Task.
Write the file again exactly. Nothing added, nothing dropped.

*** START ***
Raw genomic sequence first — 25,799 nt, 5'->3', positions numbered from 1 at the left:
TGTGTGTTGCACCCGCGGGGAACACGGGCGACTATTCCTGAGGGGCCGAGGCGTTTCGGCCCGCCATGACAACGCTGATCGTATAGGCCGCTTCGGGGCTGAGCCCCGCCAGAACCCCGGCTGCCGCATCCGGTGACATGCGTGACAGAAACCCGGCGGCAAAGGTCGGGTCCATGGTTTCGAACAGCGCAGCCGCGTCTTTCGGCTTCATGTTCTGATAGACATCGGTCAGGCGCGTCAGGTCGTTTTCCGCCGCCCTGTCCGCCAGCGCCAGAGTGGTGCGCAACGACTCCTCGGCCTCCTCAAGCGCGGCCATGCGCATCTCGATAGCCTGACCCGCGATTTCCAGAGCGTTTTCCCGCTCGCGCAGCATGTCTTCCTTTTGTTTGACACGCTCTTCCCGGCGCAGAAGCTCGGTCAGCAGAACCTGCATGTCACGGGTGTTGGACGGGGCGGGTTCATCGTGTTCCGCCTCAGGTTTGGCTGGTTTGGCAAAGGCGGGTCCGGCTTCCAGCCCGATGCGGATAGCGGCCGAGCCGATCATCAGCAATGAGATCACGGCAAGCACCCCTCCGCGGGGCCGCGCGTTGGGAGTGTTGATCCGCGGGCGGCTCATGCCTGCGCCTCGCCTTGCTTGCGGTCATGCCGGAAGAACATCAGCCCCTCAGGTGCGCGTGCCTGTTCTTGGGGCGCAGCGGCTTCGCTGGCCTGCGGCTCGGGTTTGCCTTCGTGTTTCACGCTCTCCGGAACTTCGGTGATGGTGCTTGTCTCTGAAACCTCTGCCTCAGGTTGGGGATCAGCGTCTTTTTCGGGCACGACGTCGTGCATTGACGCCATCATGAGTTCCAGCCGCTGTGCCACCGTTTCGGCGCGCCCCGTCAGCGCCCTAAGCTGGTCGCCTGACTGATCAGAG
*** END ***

Raw genomic sequence first — 25,799 nt, 5'->3', positions numbered from 1 at the left:
TGTGTGTTGCACCCGCGGGGAACACGGGCGACTATTCCTGAGGGGCCGAGGCGTTTCGGCCCGCCATGACAACGCTGATCGTATAGGCCGCTTCGGGGCTGAGCCCCGCCAGAACCCCGGCTGCCGCATCCGGTGACATGCGTGACAGAAACCCGGCGGCAAAGGTCGGGTCCATGGTTTCGAACAGCGCAGCCGCGTCTTTCGGCTTCATGTTCTGATAGACATCGGTCAGGCGCGTCAGGTCGTTTTCCGCCGCCCTGTCCGCCAGCGCCAGAGTGGTGCGCAACGACTCCTCGGCCTCCTCAAGCGCGGCCATGCGCATCTCGATAGCCTGACCCGCGATTTCCAGAGCGTTTTCCCGCTCGCGCAGCATGTCTTCCTTTTGTTTGACACGCTCTTCCCGGCGCAGAAGCTCGGTCAGCAGAACCTGCATGTCACGGGTGTTGGACGGGGCGGGTTCATCGTGTTCCGCCTCAGGTTTGGCTGGTTTGGCAAAGGCGGGTCCGGCTTCCAGCCCGATGCGGATAGCGGCCGAGCCGATCATCAGCAATGAGATCACGGCAAGCACCCCTCCGCGGGGCCGCGCGTTGGGAGTGTTGATCCGCGGGCGGCTCATGCCTGCGCCTCGCCTTGCTTGCGGTCATGCCGGAAGAACATCAGCCCCTCAGGTGCGCGTGCCTGTTCTTGGGGCGCAGCGGCTTCGCTGGCCTGCGGCTCGGGTTTGCCTTCGTGTTTCACGCTCTCCGGAACTTCGGTGATGGTGCTTGTCTCTGAAACCTCTGCCTCAGGTTGGGGATCAGCGTCTTTTTCGGGCACGACGTCGTGCATTGACGCCATCATGAGTTCCAGCCGCTGTGCCACCGTTTCGGCGCGCCCCGTCAGCGCCCTAAGCTGGTCGCCTGACTGATCAGAG